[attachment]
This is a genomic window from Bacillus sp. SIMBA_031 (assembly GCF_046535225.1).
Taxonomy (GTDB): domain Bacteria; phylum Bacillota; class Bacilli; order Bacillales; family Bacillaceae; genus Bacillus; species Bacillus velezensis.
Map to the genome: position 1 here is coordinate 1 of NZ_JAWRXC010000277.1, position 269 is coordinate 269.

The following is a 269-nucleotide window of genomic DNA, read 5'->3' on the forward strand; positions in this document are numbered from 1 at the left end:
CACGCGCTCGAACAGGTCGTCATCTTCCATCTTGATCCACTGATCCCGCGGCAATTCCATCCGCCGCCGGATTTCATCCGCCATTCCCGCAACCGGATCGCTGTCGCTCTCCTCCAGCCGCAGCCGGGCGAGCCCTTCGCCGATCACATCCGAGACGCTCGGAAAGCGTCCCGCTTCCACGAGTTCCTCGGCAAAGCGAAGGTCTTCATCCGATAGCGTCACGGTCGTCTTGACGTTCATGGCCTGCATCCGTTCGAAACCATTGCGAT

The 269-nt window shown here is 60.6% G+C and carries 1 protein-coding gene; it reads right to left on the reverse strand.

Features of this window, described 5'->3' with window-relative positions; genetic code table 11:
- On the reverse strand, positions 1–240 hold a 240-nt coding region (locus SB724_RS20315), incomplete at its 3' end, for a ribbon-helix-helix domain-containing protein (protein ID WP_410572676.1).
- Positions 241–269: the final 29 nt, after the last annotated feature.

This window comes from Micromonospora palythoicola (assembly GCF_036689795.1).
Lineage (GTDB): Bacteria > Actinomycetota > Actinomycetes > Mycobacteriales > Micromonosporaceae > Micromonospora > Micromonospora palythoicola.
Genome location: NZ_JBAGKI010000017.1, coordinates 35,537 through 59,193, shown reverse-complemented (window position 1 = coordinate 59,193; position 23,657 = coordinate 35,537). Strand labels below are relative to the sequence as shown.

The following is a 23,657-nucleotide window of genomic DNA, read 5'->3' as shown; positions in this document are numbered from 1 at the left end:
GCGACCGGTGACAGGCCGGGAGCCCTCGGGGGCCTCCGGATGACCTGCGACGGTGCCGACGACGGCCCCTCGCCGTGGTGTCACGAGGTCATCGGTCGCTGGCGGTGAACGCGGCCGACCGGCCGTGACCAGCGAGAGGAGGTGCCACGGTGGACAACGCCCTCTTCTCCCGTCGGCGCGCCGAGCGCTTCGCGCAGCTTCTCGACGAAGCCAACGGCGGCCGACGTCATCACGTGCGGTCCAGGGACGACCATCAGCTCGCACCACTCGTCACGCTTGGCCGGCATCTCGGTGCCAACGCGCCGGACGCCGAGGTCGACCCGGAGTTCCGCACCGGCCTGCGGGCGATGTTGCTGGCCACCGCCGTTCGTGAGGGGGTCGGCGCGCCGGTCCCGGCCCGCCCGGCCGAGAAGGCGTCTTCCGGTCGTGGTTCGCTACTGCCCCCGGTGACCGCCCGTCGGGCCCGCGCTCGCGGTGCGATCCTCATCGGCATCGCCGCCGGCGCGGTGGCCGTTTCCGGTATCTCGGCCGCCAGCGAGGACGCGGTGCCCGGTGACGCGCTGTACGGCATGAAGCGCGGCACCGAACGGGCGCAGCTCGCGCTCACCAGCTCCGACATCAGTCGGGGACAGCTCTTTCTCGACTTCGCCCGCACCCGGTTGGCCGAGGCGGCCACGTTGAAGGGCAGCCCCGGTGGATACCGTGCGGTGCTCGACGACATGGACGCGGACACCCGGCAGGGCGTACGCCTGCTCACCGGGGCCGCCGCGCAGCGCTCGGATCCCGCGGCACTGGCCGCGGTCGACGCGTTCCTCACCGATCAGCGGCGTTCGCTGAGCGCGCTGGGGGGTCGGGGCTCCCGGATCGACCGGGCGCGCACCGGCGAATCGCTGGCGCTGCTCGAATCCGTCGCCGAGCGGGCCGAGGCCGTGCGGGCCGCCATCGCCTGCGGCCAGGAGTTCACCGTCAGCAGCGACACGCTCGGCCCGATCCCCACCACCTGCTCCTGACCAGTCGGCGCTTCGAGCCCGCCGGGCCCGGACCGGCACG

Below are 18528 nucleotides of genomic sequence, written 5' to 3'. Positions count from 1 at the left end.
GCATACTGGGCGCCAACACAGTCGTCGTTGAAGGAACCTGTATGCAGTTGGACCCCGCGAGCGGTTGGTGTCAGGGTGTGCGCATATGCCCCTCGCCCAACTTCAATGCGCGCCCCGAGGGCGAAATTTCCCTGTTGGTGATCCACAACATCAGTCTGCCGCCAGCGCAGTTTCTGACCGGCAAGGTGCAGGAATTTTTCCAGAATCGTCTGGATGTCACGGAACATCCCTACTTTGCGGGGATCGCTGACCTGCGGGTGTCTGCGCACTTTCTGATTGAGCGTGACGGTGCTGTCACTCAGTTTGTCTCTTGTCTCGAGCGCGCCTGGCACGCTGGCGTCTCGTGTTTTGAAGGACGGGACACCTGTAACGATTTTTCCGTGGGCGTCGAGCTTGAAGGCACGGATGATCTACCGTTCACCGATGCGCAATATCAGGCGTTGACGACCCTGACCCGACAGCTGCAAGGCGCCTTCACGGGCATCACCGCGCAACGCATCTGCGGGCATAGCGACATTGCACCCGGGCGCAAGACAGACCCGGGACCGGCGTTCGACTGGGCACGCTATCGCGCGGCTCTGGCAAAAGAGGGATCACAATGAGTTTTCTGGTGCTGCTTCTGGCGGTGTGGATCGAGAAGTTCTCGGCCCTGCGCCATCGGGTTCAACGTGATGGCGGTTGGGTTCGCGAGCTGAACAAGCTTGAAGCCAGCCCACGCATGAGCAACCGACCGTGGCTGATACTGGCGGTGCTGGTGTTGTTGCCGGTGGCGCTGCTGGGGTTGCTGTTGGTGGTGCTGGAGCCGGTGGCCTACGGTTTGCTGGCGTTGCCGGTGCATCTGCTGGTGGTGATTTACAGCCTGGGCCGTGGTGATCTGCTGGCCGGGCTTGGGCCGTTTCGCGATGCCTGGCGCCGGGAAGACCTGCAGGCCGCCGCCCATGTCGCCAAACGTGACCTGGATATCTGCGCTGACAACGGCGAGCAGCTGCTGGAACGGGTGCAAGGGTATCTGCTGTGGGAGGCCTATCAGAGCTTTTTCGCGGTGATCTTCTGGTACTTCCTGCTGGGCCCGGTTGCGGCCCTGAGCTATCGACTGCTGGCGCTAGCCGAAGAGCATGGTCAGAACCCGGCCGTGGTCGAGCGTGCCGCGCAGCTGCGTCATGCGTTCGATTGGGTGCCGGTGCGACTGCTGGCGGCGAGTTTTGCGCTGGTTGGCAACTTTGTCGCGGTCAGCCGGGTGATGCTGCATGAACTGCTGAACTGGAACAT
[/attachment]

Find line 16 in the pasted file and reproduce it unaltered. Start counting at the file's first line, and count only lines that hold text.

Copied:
GCATACTGGGCGCCAACACAGTCGTCGTTGAAGGAACCTGTATGCAGTTGGACCCCGCGAGCGGTTGGTGTCAGGGTGTGCGCATATGCCCCTCGCCCAACTTCAATGCGCGCCCCGAGGGCGAAATTTCCCTGTTGGTGATCCACAACATCAGTCTGCCGCCAGCGCAGTTTCTGACCGGCAAGGTGCAGGAATTTTTCCAGAATCGTCTGGATGTCACGGAACATCCCTACTTTGCGGGGATCGCTGACCTGCGGGTGTCTGCGCACTTTCTGATTGAGCGTGACGGTGCTGTCACTCAGTTTGTCTCTTGTCTCGAGCGCGCCTGGCACGCTGGCGTCTCGTGTTTTGAAGGACGGGACACCTGTAACGATTTTTCCGTGGGCGTCGAGCTTGAAGGCACGGATGATCTACCGTTCACCGATGCGCAATATCAGGCGTTGACGACCCTGACCCGACAGCTGCAAGGCGCCTTCACGGGCATCACCGCGCAACGCATCTGCGGGCATAGCGACATTGCACCCGGGCGCAAGACAGACCCGGGACCGGCGTTCGACTGGGCACGCTATCGCGCGGCTCTGGCAAAAGAGGGATCACAATGAGTTTTCTGGTGCTGCTTCTGGCGGTGTGGATCGAGAAGTTCTCGGCCCTGCGCCATCGGGTTCAACGTGATGGCGGTTGGGTTCGCGAGCTGAACAAGCTTGAAGCCAGCCCACGCATGAGCAACCGACCGTGGCTGATACTGGCGGTGCTGGTGTTGTTGCCGGTGGCGCTGCTGGGGTTGCTGTTGGTGGTGCTGGAGCCGGTGGCCTACGGTTTGCTGGCGTTGCCGGTGCATCTGCTGGTGGTGATTTACAGCCTGGGCCGTGGTGATCTGCTGGCCGGGCTTGGGCCGTTTCGCGATGCCTGGCGCCGGGAAGACCTGCAGGCCGCCGCCCATGTCGCCAAACGTGACCTGGATATCTGCGCTGACAACGGCGAGCAGCTGCTGGAACGGGTGCAAGGGTATCTGCTGTGGGAGGCCTATCAGAGCTTTTTCGCGGTGATCTTCTGGTACTTCCTGCTGGGCCCGGTTGCGGCCCTGAGCTATCGACTGCTGGCGCTAGCCGAAGAGCATGGTCAGAACCCGGCCGTGGTCGAGCGTGCCGCGCAGCTGCGTCATGCGTTCGATTGGGTGCCGGTGCGACTGCTGGCGGCGAGTTTTGCGCTGGTTGGCAACTTTGTCGCGGTCAGCCGGGTGATGCTGCATGAACTGCTGAACTGGAACAT